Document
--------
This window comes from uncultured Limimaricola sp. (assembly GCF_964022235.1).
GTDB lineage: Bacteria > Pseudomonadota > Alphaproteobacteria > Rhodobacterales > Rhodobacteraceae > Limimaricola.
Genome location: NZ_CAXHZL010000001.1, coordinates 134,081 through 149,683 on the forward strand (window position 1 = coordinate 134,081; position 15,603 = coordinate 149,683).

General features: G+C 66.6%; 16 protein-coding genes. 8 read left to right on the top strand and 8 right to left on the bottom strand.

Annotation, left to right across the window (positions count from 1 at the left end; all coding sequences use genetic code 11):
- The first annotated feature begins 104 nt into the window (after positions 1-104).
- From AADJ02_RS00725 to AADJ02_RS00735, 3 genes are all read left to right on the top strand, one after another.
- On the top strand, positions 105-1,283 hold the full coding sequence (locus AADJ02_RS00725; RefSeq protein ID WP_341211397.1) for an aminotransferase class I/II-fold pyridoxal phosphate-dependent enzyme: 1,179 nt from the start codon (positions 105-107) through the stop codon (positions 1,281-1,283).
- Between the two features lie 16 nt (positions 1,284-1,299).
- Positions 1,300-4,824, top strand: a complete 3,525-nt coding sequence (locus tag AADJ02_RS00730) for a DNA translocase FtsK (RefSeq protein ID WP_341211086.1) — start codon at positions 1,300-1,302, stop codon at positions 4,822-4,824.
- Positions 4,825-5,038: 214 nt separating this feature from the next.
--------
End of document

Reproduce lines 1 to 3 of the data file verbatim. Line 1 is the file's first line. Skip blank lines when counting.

This window comes from uncultured Limimaricola sp. (assembly GCF_964022235.1).
GTDB lineage: Bacteria > Pseudomonadota > Alphaproteobacteria > Rhodobacterales > Rhodobacteraceae > Limimaricola.
Genome location: NZ_CAXHZL010000001.1, coordinates 134,081 through 149,683 on the forward strand (window position 1 = coordinate 134,081; position 15,603 = coordinate 149,683).